As Colin Peacock noted in MediaWatch this week, as two X Factor judges were sent packing for bullying and lambasted for having an over-inflated opinion of themselves, a man who has “built his reputation on his ego and on picking on people poorly equipped to defend themselves on air” is getting set to kick off his experimental, multi-media breakfast news show on April 7. And MediaWorks has launched the last phase of its marketing push to get New Zealanders to tune in.
Browsing: Rachel Lorimer
Last week, MediaWorks continued its restructuring process by announcing it would operate one newsroom across its TV, radio and online assets, with Mark Jennings taking on the top role. It also announced the integration of digital across the business and, as a result of these changes, the roles of TV chief executive Paul Maher and head of interactive Siobhan McKenna were disestablished. Chief executive Mark Weldon said there would be no more job losses in TV and interactive. But it’s thought two more long-serving senior MediaWorks staff members are also set to depart: senior legal counsel/company secretary Clare Bradley, who has been with the company since 2000, and chief financial officer and director of technology Peter Crossan, who has been with the company since 1999.
MediaWorks announced yesterday that Paul Henry would host a new show that will be simulcast across TV3 and RadioLive and have “a significant digital component”. Not surprisingly, social media lit up with commentary on the bold decision to give the polarising broadcaster such a prominent role at the expense of his eponymous late-night show, Firstline and RadioLive breakfast. So what’s the strategy? And will it work?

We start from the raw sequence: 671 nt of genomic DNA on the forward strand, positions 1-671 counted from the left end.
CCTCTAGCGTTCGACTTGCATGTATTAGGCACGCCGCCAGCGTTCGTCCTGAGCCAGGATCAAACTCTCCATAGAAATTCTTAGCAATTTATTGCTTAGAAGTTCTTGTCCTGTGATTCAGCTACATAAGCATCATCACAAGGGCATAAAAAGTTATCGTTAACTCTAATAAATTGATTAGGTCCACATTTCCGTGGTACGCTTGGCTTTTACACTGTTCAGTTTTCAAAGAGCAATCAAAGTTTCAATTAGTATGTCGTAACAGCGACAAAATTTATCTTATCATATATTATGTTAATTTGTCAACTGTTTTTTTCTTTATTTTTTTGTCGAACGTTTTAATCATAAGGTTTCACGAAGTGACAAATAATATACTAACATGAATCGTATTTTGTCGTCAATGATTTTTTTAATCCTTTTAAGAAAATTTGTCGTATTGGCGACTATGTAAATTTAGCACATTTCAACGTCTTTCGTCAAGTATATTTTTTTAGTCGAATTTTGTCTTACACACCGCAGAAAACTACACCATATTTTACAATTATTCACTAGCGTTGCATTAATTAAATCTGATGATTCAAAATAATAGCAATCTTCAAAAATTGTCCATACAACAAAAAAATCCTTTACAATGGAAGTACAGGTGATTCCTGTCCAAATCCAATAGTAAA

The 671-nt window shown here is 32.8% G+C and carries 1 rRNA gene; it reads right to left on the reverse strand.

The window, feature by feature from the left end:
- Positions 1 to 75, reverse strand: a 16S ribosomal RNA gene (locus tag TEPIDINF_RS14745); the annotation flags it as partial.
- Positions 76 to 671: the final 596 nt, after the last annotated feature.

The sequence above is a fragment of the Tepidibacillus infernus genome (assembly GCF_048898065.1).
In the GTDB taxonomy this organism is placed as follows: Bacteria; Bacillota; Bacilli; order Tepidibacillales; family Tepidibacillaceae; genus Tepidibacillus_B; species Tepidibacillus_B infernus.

Around the world, advertisers are trying to involve their audiences in the marketing, whether it’s Wendy’s love songs, Airbnb’s Hollywood & Vines, Newcastle’s crappy crowdsourcing or, locally, Give it a V and Feel Tip Top. TV shows have long talked about doing the same, and many of them have taken fandom into the realm of social media. But increasingly it seems broadcasters are not content with audiences passively absorbing content and are trying to convince them to get involved. So how’s that working out for them?
There was a fair bit of chatter in the market last year after the Great Ratings Drop of 2013, something the broadcasters and their research partner Nielsen put down to a range of factors, including an improving economy, a mild winter and changing media consumption habits. Not surprisingly, the broadcasters remained confident that TV was an effective—and cost-effective—option for advertisers. But, in an age of supposed accountability and measurability, why don’t they release minute-by-minute ratings data to the market to prove it?
TVNZ’s new current affairs show Seven Sharp got off to fairly shaky start. So 18 weeks in, how is it holding up? And what has its arrival meant for the 7pm ratings? PLUS: Comment from TVNZ’s new HONCA John Gillespie.
For years, pessimistic pundits have been talking about the death of TV. But TV viewership is still as strong as ever, and ad revenue is standing fairly firm. One thing that has definitely changed, however, is the integration of brands into programming and the ability of social media to light fires underneath content, as evidenced most recently by the launch of the X Factor NZ—and the way broadcasters are now working more closely with marketers and creative agencies to come up with original branded content ideas.